Companies can also submit a report to the Federal Bureau of Investigation’s (FBI) Internet Crime Complaint Center. The FBI then coordinates with other appropriate agencies for further action. Depending on the type of attack, the U.S. Department of Defense’s Defense Cyber Crime Center may also provide forensics, cyber analytics, and other support. Ultimately, Garrie and Reeves conclude that it is usually best for companies to contact either DHS or the FBI, who will then coordinate with other agencies as needed.

But Garrie and Reeves also caution that recent high-profile cyber attacks—like the Sony hack—demonstrate that agencies may be limited in responding to cyber attacks by state actors. Concerns about reputational harm and liability that can stem from a cyber attack may also encourage companies to keep to themselves, rather than partner with the government.

Garrie and Reeves also observe that the present domestic legal framework for addressing cyber attacks is highly fragmented. Currently, there are at least ten federal statutes that apply to cybersecurity, which assign regulatory roles to at least seven federal agencies. Moreover, Garrie and Reeves note that many cybersecurity laws only apply to the healthcare and financial sectors and merely offer “general standards.” They lament that this complex and incomplete legal landscape means a victimized company “cannot look to a comprehensive domestic framework for a remedy.”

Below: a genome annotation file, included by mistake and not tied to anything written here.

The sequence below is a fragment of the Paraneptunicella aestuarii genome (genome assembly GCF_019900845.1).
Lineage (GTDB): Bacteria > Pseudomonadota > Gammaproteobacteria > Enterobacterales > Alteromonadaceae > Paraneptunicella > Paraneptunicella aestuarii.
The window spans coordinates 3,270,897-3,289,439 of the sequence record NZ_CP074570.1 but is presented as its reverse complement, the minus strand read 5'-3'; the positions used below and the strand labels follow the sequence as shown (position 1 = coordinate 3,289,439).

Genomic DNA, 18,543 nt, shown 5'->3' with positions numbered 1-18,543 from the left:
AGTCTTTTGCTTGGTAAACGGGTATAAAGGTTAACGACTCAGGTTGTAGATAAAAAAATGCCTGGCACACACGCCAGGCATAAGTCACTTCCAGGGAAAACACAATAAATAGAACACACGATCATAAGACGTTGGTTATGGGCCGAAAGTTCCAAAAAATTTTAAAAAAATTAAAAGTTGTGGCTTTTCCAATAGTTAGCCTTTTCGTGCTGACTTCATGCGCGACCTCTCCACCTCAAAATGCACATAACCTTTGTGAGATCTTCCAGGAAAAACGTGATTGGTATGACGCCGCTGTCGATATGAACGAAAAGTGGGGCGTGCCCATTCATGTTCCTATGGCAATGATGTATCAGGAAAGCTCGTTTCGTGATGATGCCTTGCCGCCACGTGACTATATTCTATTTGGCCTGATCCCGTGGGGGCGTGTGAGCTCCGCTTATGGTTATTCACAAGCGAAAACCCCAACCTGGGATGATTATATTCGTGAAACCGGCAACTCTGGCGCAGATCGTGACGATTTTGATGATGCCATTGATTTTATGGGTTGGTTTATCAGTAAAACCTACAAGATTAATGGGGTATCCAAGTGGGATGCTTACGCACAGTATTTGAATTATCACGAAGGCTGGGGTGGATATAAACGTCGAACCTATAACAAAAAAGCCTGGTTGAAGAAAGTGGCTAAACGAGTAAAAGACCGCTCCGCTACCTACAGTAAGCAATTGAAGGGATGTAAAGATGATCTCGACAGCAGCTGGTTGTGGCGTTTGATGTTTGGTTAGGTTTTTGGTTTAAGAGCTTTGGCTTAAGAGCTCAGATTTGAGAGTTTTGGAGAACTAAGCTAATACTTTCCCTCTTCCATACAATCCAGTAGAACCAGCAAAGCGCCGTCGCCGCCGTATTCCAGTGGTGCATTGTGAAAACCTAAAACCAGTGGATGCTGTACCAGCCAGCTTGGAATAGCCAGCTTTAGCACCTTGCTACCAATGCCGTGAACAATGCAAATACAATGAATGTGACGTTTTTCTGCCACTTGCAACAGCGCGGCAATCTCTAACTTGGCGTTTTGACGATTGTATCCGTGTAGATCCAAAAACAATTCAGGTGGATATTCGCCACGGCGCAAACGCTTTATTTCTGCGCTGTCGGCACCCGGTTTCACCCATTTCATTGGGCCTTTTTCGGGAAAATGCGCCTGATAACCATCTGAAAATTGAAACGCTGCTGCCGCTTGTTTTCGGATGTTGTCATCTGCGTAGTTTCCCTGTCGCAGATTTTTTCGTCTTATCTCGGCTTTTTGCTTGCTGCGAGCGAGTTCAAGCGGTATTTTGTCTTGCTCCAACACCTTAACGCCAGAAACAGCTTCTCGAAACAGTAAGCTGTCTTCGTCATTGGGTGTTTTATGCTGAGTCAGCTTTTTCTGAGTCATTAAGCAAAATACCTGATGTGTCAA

Given these challenges, a company might be tempted to take matters into its own hands—but according to Garrie and Reeves, international law restricts how private entities can retaliate against state actors. Although a company can take some defensive measures under international law, its response must be “physically harmless, noncoercive, and perhaps even nondetrimental.”

Faced with these limitations under international law, Garrie and Reeves conclude that, practically speaking, companies must rely on domestic law and work with government agencies to enforce these laws—which makes reforms that support greater public and private sector collaboration critical.